Every Christmas, we invite a leading composer to write a carol for our readers.
This year's is written by composer Dobrinka Tabakova and you can download the score for the carol here.
We hope you'll include this carol in your service or concert. We'd love to hear your performances, so send any audio or video files or links to email@example.com and we'll share them with our followers and readers on our website and social feeds.
A few words from composer Dobrinka Tabakova...
When I was invited to write a carol for BBC Music Magazine, I had just completed one for the Truro Cathedral Nine Lessons and Carols service and had a previous advent work close to mind – my Alma Redemptoris Mater for the choir of Merton College, Oxford.
Both of these works were conceived to be performed in a sacred context. In this new carol, I still wanted to retain some liturgical mystery, but add another, more playful element.
While researching texts for the Truro carol, I came across Ralph Dunstan’s collection The Cornish Songbook and was drawn to one of the carols there: Heavenly sound.
As well as the upbeat good wishes, it was probably the ‘Hark, hark’ which adds a percussive punctuation and lifts the words, and gave me the idea of a (gentle) clapping counterpoint.
The image I had for the performance of my carol was more social – a Christmas sing-along at home or, perhaps, a slightly eccentric group of enthusiastic amateurs singing from smart-phones in a pub (I know a few of those).
The general mood is that of a contemporary round. The words dictated the rhythm of the carol, which I initially wrote in a stream of changing time signatures.
The ‘look’ of the carol didn’t quite sit with the more laid-back image I had of people singing it, so I thought either to dispense with bar lines or simply not have time signatures and leave the bar lines to give some structure to the melodies.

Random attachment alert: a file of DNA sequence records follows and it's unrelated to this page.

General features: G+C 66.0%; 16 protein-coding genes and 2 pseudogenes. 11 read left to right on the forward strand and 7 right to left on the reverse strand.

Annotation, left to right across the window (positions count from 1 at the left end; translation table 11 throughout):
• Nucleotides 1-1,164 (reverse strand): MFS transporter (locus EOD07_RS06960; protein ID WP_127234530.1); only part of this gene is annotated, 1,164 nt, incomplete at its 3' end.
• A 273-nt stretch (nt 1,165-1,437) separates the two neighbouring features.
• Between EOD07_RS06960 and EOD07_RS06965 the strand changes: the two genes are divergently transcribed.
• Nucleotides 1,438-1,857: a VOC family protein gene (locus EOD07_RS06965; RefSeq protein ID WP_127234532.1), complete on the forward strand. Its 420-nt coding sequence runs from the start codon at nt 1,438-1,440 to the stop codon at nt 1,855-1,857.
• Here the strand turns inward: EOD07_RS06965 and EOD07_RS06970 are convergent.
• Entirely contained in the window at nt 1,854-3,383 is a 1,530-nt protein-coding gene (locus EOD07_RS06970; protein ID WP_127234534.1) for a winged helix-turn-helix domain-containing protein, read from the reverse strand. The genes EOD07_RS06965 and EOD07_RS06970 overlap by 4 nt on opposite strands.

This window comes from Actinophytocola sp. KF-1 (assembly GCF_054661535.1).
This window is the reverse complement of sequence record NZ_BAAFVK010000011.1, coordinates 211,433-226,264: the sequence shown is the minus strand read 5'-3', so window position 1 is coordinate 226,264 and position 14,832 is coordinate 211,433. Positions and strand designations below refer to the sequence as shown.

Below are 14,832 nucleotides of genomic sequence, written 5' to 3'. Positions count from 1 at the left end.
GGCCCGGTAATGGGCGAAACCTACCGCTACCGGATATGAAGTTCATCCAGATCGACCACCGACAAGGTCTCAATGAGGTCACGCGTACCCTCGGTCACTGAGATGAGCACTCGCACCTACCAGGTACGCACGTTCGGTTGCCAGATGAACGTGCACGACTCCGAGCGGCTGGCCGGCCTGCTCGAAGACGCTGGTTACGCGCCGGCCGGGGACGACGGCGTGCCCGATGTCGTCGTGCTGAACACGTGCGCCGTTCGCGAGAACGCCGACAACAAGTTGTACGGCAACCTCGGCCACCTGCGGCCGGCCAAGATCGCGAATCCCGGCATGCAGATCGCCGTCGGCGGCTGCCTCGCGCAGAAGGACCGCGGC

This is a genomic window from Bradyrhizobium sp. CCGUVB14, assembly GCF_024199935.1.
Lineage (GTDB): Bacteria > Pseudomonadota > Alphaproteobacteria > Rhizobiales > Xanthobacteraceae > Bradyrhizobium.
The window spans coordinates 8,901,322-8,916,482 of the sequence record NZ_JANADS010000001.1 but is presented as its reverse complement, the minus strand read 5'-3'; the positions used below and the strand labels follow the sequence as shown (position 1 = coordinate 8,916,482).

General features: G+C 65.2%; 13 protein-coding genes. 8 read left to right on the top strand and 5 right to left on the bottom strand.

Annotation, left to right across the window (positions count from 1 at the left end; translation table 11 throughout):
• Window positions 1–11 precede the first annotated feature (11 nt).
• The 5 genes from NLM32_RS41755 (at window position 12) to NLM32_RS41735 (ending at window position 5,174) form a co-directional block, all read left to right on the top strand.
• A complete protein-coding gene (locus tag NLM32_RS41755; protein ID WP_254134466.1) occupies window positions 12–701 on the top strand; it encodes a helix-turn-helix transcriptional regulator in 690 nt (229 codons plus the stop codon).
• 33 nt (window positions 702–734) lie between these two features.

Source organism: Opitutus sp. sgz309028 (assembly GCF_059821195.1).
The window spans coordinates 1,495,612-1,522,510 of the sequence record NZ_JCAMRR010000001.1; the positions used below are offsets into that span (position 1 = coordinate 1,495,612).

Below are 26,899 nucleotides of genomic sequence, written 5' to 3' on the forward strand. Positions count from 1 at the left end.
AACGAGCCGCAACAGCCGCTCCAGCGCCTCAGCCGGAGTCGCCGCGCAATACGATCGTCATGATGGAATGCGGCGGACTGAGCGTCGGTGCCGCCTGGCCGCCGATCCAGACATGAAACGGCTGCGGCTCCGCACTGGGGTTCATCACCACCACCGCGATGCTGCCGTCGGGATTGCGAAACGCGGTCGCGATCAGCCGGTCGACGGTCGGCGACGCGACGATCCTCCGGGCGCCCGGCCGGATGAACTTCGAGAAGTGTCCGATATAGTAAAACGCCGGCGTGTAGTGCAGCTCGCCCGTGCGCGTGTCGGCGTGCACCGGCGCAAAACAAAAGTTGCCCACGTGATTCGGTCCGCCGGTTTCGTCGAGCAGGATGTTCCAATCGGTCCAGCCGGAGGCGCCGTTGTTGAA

One of the things I’ve noticed when people are faced with a page of different time signatures is that they make the music quite spiky and bouncy. That is not my intention here, and I hope that the lack of time signatures will put emphasis on phrasing rather than rhythm.
In some places the melodies are quite long, so there will need to be stagger breathing – where each singer from the same line takes a breath at different times, creating the illusion that they are all singing one continuous melody with no break. Those places are marked with a broken slur where a natural breath would be taken.
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The clapping is also not compulsory – in fact it would be better to just have some singers clap – and it’s always the same pattern, which would ideally be learned by heart.
The section from bar 77 (‘Let mortals catch…’) has a very low alto line, which may be welcomed by some, but it’s fine to have those who find it too low to sing the soprano line and add tenors to the alto line.
I do hope my carol brings you joy. As much as the title ‘Good-will to men and peace on Earth’ may be a nod to past seasonal tunes, I couldn’t think of a better wish now and for the future.
Freya Parr is BBC Music Magazine's Digital Editor and Staff Writer. She has also written for titles including the Guardian, Circus Journal, Frankie and Suitcase Magazine, and runs The Noiseletter, a fortnightly arts and culture publication. Freya's main areas of interest and research lie in 20th-century and contemporary music.